A Harrogate student born with the same disability as three-time Paralympic sailing champion Hannah Stodel, will look to make waves at the 2013 International 2.4 Metre Class World Championship in Dorset in September.
St Aidan’s and St John Fisher’s associated sixth form student, Isabella Walsh, 17, will go head-to-head with 80 athletes from 12 nations at The Poole Yacht Club between September 10-13 in what is one of the most unique events on the international sailing calendar.
Although the 2.4mR is arguably best known in Britain for being the Paralympic single-handed boat, internationally the class is predominantly sailed by able-bodied athletes, and the unique pitting of able-bodied and disabled sailors against one another on a level playing field that gives this event its global appeal.
With the 2013 Worlds event tagline ‘Where everyone is equal’, some of the world’s top Paralympians, including the British Sailing Team’s London 2012 2.4mR champion, Helena Lucas, and Rio 2016 hopeful, Megan Pascoe, will be in action in Poole alongside the current able-bodied World Champion, Peter Andersson from Sweden.
Bella, who was born without a left hand, learned to sail after attending a Paralympic Potential Day in Sheffield in November 2010, where she met RYA Paralympic Development Coach, Matt Grier.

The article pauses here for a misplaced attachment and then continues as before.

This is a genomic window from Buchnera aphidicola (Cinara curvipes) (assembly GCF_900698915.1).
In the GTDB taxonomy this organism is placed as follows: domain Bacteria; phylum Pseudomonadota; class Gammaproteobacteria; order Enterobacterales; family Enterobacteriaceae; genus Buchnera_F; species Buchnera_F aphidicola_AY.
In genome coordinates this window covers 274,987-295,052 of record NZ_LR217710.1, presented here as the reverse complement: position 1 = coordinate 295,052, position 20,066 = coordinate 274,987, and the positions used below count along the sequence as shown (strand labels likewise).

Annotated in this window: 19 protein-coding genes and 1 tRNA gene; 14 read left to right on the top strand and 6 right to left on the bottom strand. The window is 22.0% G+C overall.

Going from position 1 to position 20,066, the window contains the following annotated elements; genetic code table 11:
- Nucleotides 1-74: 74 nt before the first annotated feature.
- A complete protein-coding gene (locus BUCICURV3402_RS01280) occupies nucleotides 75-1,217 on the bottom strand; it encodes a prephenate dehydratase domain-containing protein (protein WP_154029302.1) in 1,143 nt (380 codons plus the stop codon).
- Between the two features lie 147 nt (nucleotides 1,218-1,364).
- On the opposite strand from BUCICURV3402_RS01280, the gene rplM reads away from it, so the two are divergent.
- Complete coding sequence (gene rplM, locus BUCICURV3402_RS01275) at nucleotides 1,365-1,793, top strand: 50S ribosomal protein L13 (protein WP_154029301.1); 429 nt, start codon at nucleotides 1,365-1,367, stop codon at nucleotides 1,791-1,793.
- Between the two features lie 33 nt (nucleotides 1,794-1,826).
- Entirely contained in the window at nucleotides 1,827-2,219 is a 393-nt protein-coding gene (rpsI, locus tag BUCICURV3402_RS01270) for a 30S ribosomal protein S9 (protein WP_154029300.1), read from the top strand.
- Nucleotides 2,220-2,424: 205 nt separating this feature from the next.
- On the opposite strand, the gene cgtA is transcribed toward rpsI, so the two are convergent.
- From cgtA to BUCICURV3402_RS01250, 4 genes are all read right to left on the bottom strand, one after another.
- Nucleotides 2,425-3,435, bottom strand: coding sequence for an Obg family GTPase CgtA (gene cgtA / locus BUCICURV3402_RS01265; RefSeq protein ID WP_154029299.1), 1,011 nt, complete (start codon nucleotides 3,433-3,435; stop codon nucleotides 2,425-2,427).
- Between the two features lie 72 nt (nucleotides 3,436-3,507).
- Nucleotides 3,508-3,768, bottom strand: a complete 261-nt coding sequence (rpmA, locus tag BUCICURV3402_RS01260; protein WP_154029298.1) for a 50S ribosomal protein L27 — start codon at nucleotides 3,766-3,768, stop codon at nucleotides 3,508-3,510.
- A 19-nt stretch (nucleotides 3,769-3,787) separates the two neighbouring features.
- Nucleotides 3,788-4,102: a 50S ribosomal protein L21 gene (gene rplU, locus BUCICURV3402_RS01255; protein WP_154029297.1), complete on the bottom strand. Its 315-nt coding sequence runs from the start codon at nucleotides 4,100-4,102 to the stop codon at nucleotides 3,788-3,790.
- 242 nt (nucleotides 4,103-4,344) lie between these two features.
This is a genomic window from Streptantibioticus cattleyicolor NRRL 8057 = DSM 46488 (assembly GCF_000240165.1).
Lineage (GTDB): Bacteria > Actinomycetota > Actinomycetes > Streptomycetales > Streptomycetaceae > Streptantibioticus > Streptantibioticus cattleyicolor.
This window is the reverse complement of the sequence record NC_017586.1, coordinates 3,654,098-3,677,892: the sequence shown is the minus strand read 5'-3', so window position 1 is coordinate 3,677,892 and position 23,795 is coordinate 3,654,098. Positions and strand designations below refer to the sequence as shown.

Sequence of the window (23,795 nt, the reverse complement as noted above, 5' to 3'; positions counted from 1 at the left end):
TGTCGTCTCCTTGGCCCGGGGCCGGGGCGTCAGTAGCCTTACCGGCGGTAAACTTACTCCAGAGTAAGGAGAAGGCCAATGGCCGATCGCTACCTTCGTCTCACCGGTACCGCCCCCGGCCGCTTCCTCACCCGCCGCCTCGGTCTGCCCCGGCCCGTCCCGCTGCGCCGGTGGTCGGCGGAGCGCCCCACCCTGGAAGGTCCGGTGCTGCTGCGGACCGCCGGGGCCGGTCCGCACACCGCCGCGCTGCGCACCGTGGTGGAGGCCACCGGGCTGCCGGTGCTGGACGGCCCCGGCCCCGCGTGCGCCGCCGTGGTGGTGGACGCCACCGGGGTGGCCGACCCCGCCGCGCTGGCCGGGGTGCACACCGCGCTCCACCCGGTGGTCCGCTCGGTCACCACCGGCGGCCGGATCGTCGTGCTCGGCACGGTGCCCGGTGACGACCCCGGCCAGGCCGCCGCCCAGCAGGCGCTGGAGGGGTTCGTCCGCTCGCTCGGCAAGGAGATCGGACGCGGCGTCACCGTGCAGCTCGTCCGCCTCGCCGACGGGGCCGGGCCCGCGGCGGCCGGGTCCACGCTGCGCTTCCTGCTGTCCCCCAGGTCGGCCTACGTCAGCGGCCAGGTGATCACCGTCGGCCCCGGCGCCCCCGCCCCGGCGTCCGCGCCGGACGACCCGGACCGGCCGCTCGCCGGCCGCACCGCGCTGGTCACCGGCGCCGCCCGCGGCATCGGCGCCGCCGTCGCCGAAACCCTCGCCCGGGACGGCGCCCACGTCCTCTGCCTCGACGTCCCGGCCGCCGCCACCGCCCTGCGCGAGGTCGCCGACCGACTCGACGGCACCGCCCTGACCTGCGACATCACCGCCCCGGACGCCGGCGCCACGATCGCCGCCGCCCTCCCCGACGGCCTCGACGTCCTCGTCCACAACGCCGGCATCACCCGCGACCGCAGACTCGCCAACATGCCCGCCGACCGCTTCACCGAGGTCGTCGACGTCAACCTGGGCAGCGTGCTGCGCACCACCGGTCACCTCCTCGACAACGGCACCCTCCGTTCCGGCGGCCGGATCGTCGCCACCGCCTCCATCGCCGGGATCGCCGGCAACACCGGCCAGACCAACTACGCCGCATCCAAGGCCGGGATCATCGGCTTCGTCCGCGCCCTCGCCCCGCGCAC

Just seven months later and she was making her event debut in the 2.4mR class at the 2011 Skandia Sail for Gold Regatta, racing alongside the world’s top Paralympians on the London 2012 sailing regatta waters of Weymouth and Portland.
Bella, who lives in Seacroft, Leeds, has combined her sailing with studying for A-levels in Maths, Further Maths, Physics, French and English Literature, as well as an EPQ in the physics of sailing, at St Aidan’s and St John Fisher’s associated sixth form.
But after that she has her sights set on following in the footsteps of two-time Paralympic sailing World champion, Stodel, to whom Bella is known as ‘Mini Me’.
Bella said: “Like me Hannah was born with only one hand and she has been an inspiration to me since I started sailing.
“Ever since I first met her at 2011 Sail for Gold Regatta she has referred to me as her ‘mini me’.
“Most recently we sailed together with three other girls in a Sonar keelboat at Cowes Week, where we finished in third, and Mini Me was the nickname on the back of one of my team t-shirts!
“The 2.4mR has both hand and foot steering and so I mostly use the foot steering when sailing upwind so my hand is free to pull in ropes.
“I love that at all the open meetings we attend disabled and able-bodied sailors sail alongside each other on a level playing field. I have made so many good friends since I started racing 2.4mRs, it’s like having a second family.
Typically 25-30 percent of an International 2.4mR Worlds fleet is classified with a range in type and severity of disability. However, the boat’s design – a stable keelboat which has the fingertip feel of a dinghy and is insensitive to sailor size - means every competing athlete, regardless of ability, age or gender, has just as much chance of claiming the top Worlds prize.
For more details about the 2013 International 2.4mR Class World Championships visit www.24mworlds2013.co.uk or follow @24mRWorlds2013 on Twitter.